“As soon as the heat maps began to come out, everybody recognized this is a game changer in how we look at animal populations and their movement”
On a warm morning not long ago on the shore of a small prairie lake outside this state capital, Bob Martinka trained his spotting scope on a towering cottonwood tree heavy with blue heron nests. He counted a dozen of the tall, graceful birds and got out his smartphone, not to make a call but to type the number of birds and the species into an app that sent the information to researchers in New York.
Mr. Martinka, a retired state wildlife biologist and an avid bird-watcher, is part of the global ornithological network eBird. Several times a week he heads into the mountains to scan lakes, grasslands, even the local dump, and then reports his sightings to theCornell Lab of Ornithology, a nonprofit organization based at Cornell University.
“I see rare gulls at the dump quite frequently,” Mr. Martinka said, scanning a giant mound of bird-covered trash.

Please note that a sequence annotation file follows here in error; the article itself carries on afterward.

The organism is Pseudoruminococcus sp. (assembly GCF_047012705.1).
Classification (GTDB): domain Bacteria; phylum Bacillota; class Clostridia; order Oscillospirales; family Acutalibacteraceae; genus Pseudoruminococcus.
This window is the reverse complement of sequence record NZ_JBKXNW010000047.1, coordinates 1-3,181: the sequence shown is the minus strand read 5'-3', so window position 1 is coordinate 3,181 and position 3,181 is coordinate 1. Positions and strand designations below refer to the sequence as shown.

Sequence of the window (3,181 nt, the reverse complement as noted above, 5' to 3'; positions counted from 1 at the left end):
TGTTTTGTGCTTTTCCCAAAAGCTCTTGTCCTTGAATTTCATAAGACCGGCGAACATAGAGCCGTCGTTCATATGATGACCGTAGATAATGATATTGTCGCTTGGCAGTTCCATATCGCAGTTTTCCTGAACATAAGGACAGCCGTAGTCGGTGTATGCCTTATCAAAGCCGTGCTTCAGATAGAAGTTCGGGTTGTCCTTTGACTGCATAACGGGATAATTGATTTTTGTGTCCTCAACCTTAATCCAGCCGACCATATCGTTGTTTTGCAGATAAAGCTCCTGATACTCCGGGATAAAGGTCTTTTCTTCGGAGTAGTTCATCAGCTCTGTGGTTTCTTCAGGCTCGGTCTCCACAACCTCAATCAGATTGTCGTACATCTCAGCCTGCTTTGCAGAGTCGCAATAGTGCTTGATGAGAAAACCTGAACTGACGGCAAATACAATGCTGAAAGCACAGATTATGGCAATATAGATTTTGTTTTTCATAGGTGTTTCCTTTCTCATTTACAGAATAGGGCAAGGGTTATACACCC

Tens of thousands of birders are now what the lab calls “biological sensors,” turning their sightings into digital data by reporting where, when and how many of which species they see. Mr. Martinka’s sighting of a dozen herons is a tiny bit of information, but such bits, gathered in the millions, provide scientists with a very big picture: perhaps the first crowdsourced, real-time view of bird populations around the world.
Birds are notoriously hard to count. While stationary sensors can measure things like carbon dioxide levels and highway traffic, it takes people to note the type and number of birds in an area. Until the advent of eBird, which began collecting daily global data in 2002, so-called one-day counts were the only method.
While counts like the Audubon Christmas Bird Count and the Breeding Bird Survey bring a lot of people together on one day to make bird observations across the country, and are scientifically valuable, they are different because they don’t provide year-round data.
And eBird’s daily view of bird movements has yielded a vast increase in data — and a revelation for scientists. The most informative product is what scientists call a heat map: a striking image of the bird sightings represented in various shades of orange according to their density, moving through space and time across black maps. Now, more than 300 species have a heat map of their own.
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